Talk Like Ted by Carmine Gallo

Talk Like Ted - Carmine Gallo - Charelle Griffith Book Review

If there is one thing I believe that drastically excels your professional success it is public speaking. With that in mind, I decided that PropelHer’s Book Club would read Talk Like TED: The 9 Public Speaking Secrets of the World’s Top Minds by Carmine Gallo.


TED Talks are watched my millions are considered the leaders when it comes to presentations so a book that analyses the best of the best will surely help anyone improve their public speaking, right?

Carmine opens by stating that “Ideas are the currency of the twenty first century” but are ideas are only powerful if you are able to communicate them. That is why being a good communicator and a good public speaker is becoming increasingly important.

The 9 tips are broken down into three categories: Emotional, Novel and Memorable



“The first step to inspiring others is to make sure you are inspired yourself”.

Carmine is passionate that a speaker needs to find a “unique and meaningful connection” to their presentation topic. Whilst this makes sense in a TED context, I am sure there are lots of people who have to deliver speeches they aren’t particularly passionate about. In that situation, Carmine encourages you to try “dig deep” and that through exploration a connection can be found.

At numerous times the book suggests that “great communicators reach your head and touch your heart” and this can be achieved through storytelling, which is “the ultimate tool for persuasion”. Carmine argues that “Personal stories actually cause the brain of both the storyteller and the listener to sync up”. Lots of great communicators emphasise the importance of storytelling, but Carmine goes further by exploring the three types of stories you can use: personal stories, stories about other people and stories about brands and products.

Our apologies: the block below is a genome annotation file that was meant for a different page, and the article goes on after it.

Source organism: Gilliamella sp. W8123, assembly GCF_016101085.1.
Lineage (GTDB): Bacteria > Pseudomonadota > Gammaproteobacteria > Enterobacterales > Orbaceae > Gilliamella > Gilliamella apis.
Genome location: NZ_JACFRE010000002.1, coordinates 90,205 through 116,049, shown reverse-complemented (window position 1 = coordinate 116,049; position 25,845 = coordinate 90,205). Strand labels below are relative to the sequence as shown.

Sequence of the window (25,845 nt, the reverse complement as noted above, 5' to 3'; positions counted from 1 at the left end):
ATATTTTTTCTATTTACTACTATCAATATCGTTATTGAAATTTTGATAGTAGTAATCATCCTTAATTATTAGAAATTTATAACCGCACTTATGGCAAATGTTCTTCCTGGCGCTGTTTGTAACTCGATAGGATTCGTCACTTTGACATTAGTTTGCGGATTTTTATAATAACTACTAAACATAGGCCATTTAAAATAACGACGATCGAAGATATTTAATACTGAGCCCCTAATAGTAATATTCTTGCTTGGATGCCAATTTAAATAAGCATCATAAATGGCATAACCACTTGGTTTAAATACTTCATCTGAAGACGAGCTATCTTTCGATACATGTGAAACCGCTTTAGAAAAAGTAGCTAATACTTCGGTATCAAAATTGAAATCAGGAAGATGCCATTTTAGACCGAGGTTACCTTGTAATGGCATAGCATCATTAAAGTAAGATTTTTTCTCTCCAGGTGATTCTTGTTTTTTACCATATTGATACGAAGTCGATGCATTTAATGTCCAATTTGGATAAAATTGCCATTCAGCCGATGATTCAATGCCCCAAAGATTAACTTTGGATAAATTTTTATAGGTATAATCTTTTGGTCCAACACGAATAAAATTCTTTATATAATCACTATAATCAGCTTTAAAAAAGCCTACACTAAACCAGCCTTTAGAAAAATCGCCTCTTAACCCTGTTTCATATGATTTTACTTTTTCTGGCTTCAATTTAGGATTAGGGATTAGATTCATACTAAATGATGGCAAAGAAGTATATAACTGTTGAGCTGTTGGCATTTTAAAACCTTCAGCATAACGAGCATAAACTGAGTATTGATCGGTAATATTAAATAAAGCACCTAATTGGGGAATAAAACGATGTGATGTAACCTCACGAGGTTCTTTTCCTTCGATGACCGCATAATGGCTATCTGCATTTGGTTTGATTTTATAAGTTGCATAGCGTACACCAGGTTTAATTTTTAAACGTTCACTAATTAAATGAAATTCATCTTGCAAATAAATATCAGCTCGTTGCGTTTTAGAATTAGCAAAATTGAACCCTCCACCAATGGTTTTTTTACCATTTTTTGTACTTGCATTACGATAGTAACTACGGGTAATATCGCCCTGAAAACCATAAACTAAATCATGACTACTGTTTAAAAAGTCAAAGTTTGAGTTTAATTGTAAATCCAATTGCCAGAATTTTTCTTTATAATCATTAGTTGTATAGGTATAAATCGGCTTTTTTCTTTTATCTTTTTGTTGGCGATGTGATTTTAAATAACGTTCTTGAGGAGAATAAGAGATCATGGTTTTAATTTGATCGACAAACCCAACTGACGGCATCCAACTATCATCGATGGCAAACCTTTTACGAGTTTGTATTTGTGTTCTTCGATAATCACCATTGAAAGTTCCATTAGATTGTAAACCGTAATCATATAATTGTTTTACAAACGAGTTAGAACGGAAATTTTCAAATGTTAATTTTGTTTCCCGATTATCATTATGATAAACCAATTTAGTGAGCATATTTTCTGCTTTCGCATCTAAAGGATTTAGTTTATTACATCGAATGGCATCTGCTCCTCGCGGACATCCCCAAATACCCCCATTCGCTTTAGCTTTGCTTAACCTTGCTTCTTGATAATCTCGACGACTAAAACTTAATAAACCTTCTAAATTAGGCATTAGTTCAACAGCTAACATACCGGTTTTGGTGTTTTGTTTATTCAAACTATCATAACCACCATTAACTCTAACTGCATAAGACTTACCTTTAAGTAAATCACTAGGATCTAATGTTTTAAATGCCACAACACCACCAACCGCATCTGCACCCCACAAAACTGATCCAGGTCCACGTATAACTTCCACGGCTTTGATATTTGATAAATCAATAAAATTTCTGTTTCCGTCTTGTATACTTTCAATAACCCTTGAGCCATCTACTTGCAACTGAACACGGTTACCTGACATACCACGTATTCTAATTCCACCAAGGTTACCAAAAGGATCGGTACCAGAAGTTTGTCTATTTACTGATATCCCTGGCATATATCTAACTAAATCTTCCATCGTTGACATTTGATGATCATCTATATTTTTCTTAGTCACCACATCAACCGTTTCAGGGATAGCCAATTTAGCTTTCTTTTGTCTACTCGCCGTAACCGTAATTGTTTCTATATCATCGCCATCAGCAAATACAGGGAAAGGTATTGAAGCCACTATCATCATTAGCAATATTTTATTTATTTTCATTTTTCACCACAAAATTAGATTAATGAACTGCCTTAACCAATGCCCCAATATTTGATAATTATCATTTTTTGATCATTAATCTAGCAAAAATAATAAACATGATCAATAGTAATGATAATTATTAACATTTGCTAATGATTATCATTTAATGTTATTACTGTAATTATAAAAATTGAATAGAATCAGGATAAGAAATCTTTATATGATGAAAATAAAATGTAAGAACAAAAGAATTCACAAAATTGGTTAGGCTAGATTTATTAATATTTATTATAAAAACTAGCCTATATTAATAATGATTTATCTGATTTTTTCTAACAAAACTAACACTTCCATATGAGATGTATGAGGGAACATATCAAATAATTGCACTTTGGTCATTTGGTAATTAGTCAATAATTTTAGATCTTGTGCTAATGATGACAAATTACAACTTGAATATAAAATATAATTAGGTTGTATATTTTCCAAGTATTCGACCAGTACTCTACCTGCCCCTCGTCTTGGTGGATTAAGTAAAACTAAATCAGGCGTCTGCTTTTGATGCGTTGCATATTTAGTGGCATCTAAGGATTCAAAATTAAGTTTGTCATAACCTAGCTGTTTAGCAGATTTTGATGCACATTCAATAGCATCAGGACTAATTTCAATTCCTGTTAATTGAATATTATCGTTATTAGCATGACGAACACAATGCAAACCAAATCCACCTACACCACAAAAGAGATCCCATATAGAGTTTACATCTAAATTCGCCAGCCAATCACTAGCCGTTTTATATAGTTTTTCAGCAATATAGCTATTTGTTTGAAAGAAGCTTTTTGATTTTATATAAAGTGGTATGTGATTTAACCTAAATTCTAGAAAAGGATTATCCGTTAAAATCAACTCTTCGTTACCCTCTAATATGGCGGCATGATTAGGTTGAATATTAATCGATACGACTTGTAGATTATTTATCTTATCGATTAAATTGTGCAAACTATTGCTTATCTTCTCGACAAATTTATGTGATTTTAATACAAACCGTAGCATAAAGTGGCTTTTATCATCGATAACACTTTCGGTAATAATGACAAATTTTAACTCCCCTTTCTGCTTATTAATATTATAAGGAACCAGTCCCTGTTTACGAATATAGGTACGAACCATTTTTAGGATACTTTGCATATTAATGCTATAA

Scientifically we are designed to enjoy learning new things. In fact, “Learning something new activates the same reward areas of the brand as do drugs and gambling”. So as a presenter you need to “reveal information that’s completely new to your audience” or if the information you are sharing is known then it is your responsibility to package it different or offer “fresh and novel way to solve an old problem”.


Another way to make your presentation novel is to add humour. Now as someone who doesn’t describe themselves as funny I really like that Carmine said “You don’t have to be funny to be humourous”. In fact, being humourous isn’t about telling jokes, which you are advised to avoid.


For most people you don’t just want listeners to engage in your presentation, but you want them to remember it when they leave. To make a talk more memorable you should look at being able to “touch more than one of the senses: sight, sound, touch, taste and smell”. A great way to be able to appeal to more senses is through a prop and one of the most memorable props is Bill Gates mosquito in Mosquitoes, malaria and education. 


Overall, I found Talk Like Ted really useful. With TED being the best of the best in terms of public speakers I was worried that it may seem a bit unrealistic for the average person, but Carmine gives really simple and actionable information. For example, introduce humour, aim for 190 words per minutes, appeal to as many senses as possible and keep words on powerpoint slides to a minimum. It doesn’t what stage you are at you can apply this information and because of that it is definitely a book I would recommend to anyone wanting to improve their public speaking.


I read Talk Like TED as part of PropelHer’s Book Club for Ambitious Women. Want to join a community of ambitious women who read excellent books to support personal development and professional success? Come join PropelHer’s Book Club.

Like what you read? Leave a comment below and why not buy a copy of Talk Like TEDfor yourself?

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